What is Leaky Gut? Could you be suffering from this condition?

Leaky gut syndrome has gained some considerable attention in the health industry, despite still not being entirely recognized by many medical professionals. Leaky gut is the generic term for an abnormally increased intestinal permeability, a medical term for “small holes in the intestines”. This condition results in an abnormal amount of absorption of materials that should not otherwise pass through the intestines and into the bloodstream. Some of the substances that make it through the intestinal barrier may include bacteria, antigens, food particulates and inflammatory mediators which can lead to a host of potential problems. Malabsorption of minerals is another sequele of this condition.  Untreated and undetected leaky gut may be responsible for some acute and chronic health conditions.  Some of the more common conditions linked to leaky gut include:

  • autoimmune diseases
  • diabetes
  • cardiovascular disease
  • multiple bowel-related problems (IBS, IBD)
  • weight gain
  • psychological conditions
  • joint problems

Causes of leaky gut are multi-factorial. Daily stress, non-steroidal anti-inflammatory drugs, alcohol consumption, cow’s milk intolerance, small intestine bacterial overgrowth, pancreatic insufficiency and intestinal infections are all potential sources of inflammation. It becomes quite apparent that intervention is paramount in these cases in order to break the cycle, restore gut health and ideally result in resolution of the associated conditions present.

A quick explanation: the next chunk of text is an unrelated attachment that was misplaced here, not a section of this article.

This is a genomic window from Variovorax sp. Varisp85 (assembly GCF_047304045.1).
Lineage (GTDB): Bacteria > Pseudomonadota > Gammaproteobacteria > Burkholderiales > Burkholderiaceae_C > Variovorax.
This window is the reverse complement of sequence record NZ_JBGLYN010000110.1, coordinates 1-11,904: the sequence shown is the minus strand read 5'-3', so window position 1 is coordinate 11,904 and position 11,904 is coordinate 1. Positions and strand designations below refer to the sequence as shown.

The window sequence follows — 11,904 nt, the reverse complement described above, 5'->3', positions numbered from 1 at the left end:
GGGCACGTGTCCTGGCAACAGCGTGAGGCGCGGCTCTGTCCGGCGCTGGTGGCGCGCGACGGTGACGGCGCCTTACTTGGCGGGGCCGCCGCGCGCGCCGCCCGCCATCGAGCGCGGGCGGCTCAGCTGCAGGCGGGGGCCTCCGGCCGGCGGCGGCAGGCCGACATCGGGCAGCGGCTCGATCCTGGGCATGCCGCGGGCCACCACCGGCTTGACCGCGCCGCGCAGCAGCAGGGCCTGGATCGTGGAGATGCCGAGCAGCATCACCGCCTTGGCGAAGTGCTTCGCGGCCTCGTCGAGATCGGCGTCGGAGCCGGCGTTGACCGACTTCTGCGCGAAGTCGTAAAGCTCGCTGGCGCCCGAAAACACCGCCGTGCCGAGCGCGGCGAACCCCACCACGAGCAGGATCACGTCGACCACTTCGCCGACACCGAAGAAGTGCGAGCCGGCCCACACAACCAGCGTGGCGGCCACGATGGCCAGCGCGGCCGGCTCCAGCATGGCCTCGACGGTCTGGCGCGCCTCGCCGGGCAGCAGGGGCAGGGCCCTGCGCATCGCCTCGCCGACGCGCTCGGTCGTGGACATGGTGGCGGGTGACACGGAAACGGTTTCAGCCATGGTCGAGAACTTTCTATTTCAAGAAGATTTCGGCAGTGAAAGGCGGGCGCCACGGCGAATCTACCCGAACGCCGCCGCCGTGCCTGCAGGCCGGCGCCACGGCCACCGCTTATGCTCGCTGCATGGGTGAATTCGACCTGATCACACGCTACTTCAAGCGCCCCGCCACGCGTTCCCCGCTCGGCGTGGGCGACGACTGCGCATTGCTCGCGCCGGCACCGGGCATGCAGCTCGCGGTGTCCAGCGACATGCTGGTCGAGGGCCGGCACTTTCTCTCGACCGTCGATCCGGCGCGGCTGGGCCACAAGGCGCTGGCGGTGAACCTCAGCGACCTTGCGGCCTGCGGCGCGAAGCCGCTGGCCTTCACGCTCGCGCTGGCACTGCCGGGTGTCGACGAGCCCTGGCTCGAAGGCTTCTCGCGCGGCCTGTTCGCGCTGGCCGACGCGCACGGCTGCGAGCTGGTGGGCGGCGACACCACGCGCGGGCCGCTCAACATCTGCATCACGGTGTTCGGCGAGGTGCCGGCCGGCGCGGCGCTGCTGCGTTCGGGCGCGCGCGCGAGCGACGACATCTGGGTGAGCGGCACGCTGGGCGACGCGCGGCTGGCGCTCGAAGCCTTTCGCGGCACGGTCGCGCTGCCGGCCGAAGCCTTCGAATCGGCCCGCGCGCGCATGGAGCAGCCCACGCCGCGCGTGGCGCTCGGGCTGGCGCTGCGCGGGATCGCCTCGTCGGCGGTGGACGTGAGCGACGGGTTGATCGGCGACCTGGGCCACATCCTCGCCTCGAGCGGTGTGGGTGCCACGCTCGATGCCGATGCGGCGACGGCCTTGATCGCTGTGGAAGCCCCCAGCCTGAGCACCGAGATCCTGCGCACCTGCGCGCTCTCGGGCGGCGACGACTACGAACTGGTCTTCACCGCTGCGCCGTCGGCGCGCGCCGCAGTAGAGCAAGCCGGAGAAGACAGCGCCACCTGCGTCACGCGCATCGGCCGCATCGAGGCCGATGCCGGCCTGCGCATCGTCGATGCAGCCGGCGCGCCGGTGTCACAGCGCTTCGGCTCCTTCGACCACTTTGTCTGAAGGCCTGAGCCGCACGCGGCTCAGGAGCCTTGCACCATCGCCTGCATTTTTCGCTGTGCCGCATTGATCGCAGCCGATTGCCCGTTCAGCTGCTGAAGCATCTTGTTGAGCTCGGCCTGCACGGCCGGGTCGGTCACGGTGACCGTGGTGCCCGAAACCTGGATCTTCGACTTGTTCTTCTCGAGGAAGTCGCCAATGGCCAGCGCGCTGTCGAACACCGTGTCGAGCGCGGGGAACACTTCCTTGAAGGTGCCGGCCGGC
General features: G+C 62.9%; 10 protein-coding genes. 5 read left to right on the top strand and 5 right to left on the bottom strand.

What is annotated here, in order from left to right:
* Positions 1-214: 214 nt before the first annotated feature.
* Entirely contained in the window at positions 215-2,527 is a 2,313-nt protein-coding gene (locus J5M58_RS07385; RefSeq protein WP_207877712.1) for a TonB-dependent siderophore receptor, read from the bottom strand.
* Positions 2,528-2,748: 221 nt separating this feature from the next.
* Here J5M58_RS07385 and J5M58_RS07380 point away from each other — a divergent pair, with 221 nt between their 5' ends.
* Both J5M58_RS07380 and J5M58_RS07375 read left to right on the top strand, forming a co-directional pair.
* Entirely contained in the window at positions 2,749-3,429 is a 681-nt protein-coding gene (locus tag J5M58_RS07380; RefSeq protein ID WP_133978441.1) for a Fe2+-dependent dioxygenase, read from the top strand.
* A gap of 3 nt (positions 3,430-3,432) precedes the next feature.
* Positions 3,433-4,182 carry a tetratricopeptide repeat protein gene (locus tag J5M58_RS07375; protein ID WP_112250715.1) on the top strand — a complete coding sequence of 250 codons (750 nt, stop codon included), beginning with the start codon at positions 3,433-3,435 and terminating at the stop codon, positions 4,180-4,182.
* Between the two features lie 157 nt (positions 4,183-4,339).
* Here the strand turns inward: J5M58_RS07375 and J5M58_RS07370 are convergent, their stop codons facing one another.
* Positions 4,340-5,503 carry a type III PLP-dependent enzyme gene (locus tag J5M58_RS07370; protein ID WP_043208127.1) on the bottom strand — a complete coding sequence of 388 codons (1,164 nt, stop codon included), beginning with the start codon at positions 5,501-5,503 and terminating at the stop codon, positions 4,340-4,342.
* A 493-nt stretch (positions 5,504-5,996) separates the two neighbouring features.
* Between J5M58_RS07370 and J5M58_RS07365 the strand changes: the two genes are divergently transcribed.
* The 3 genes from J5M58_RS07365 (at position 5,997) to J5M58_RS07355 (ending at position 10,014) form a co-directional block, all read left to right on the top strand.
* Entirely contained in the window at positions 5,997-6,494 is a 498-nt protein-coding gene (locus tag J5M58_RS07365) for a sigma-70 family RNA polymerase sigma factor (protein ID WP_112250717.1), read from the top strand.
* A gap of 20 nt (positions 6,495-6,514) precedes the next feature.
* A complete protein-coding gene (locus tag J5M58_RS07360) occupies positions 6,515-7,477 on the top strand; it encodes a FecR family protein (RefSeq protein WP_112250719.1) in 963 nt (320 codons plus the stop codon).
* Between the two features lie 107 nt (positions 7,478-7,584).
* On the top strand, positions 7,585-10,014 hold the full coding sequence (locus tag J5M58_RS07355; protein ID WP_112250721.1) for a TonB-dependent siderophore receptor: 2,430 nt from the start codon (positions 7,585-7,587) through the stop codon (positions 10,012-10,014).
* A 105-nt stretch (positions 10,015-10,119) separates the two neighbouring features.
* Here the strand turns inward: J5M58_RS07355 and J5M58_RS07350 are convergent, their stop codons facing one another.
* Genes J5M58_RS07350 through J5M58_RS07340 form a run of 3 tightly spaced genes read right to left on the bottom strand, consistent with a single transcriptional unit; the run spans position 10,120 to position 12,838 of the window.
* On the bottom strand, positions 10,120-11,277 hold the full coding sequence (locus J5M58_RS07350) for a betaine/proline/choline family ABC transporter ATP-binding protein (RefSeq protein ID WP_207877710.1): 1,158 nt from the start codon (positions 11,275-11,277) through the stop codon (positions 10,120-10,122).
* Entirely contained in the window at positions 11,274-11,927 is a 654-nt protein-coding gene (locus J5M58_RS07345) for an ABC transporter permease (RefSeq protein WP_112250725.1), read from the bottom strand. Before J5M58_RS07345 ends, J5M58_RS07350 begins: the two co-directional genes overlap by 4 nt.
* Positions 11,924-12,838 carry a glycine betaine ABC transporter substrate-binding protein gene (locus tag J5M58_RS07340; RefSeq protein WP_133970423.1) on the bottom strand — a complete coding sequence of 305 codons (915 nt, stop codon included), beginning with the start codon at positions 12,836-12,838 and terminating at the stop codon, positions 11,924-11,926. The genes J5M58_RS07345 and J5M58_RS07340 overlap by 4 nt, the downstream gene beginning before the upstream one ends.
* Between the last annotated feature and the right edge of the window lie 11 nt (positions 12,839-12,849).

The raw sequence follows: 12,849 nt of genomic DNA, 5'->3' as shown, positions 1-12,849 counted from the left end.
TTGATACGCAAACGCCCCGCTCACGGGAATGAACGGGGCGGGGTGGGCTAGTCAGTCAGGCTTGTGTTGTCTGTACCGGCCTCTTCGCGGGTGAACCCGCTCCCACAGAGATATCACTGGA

Assessment strategies for leaky gut syndrome appear to be open to interpretation at the present time. It is largely a diagnosis that is made clinically through the presence of some key indicators.

These key indicators are symptoms such as:

  • bloating
  • gas
  • constipation
  • diarrhea
  • fatigue
  • headaches to name a few.

When a patient presents in my office, I am sure to assess their medical and social history, dietary habits and medication use as these areas can provide keen insights into presence and severity of the condition. Additional assessment tools that are often used to assist in diagnosis are the IgG food intolerance test and the urinary indican test. The indican test is an indicator of intestinal toxemia and  bacteria. Normally urinary indican should be quite low, where elevated levels can signify maldigestion and malabsorption of protein. Keeping in mind that other conditions can raise urinary indican levels such as hypochlorhydria, stomach cancer, insufficient digestive enzymes, malabsorption syndromes, SIBO, intestinal obstruction. If it is high in the correct context without more severe pathology present, it can be a useful indicator of a leaky gut.

IgG food intolerance testing is another popular and widely consumed test that measures the immune system activity in response to the presence of certain foods in the diet.  IgG, commonly associated with type 3 hypersensitivity reactions, is a chronic inflammatory marker that can provide insight into how much and what types of foods are triggering an inflammatory response.   When removing foods that test strongly positive on IgG testing, one is removing an agent directly contributing to inflammation, whether it be the initial cause or a contributing factor.    Once an IgG food intolerance testing has been ordered and adequately interpreted,  guidance can be more uniquely tailored to the individual patient.  These tests can measure up to 220 types of food antigens present in blood as well as the degree of the inflammatory response elicited. It can be a valued assessment tool as previously discussed and also be used to construct unique diet plans.